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Thursday, January 10, 2013

Baylor's Massacre and the Persistence of Brutality

On September 27, 1778, British General Charles "No Flint" Grey led a  night assault, with no flint and bayonets only, against Colonel George Baylor's 3rd Regiment of Continental Light Dragoons while they slept in various houses and along what is now Rivervale Road, in Rivervale, New Jersey.  Despite pleas for quarter, none was given, with the exception by one British captain.  The American regiment was virtually destroyed.  In 1967 the remains of some dragoons were found at what is now the burial site park, pictured here.  


The episode became the subject of intense American propaganda as to the brutal nature and atrocities committed.  Even British Lieutenant Colonel Charles Stuart of the 26th Foot wrote a few days afterward that "[a]s they were in their beds and fired not a shot in opposition, the credit that might have been due to the Corps that effected the surprise is entirely buried in the barbarity if their behaviour." On the other hand, General Henry Clinton wrote of the attack that he "had the satisfaction to find that the move had not proved altogether fruitless."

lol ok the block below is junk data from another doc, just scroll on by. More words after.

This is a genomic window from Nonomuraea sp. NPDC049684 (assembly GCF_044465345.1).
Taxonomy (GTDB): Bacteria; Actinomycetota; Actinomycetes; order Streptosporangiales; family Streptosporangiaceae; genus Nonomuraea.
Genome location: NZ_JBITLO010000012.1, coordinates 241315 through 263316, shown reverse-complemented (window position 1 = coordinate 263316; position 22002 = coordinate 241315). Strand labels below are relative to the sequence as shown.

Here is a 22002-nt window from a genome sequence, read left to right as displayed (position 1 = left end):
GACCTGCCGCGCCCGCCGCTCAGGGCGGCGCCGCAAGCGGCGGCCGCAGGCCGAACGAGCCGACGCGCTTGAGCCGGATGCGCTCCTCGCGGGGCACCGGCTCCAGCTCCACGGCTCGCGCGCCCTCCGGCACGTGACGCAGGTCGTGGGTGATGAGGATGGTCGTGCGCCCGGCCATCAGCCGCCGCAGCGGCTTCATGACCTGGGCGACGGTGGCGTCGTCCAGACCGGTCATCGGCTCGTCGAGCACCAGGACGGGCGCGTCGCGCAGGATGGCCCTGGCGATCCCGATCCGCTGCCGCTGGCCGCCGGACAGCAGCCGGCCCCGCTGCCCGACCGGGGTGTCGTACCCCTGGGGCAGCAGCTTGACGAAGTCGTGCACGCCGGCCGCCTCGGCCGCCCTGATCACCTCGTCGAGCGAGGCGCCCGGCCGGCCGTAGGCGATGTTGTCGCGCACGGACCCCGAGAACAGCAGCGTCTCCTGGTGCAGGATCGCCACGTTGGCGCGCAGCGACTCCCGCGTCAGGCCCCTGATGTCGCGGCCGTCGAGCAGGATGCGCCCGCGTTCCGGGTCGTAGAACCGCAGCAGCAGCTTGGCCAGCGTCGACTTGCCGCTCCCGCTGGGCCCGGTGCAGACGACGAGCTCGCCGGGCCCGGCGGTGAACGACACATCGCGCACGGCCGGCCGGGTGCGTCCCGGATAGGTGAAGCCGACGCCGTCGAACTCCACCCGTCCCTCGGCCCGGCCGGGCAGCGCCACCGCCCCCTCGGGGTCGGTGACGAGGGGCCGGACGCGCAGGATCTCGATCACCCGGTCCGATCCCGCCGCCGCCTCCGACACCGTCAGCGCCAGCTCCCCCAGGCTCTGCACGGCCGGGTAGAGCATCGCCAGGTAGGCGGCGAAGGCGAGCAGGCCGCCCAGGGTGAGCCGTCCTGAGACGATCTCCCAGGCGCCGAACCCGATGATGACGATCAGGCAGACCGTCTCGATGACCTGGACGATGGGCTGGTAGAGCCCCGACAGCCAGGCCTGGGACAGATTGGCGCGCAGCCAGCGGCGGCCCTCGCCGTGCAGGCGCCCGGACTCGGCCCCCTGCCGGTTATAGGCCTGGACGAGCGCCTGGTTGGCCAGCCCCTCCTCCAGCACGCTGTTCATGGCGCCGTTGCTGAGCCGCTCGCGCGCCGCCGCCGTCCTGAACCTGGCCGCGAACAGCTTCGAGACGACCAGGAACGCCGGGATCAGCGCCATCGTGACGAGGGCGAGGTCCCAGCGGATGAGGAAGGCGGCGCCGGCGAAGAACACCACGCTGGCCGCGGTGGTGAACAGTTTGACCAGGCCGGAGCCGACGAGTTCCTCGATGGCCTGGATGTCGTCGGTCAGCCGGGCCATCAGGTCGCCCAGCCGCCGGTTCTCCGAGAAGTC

Today we live in a world of brutality that seems so commonplace, on a 24/7 basis, that we are jaded.  It is useful to read Stuart's sense of outrage and hope that after centuries of such brutality, we can stand in a place like this and think about what we are as human beings.

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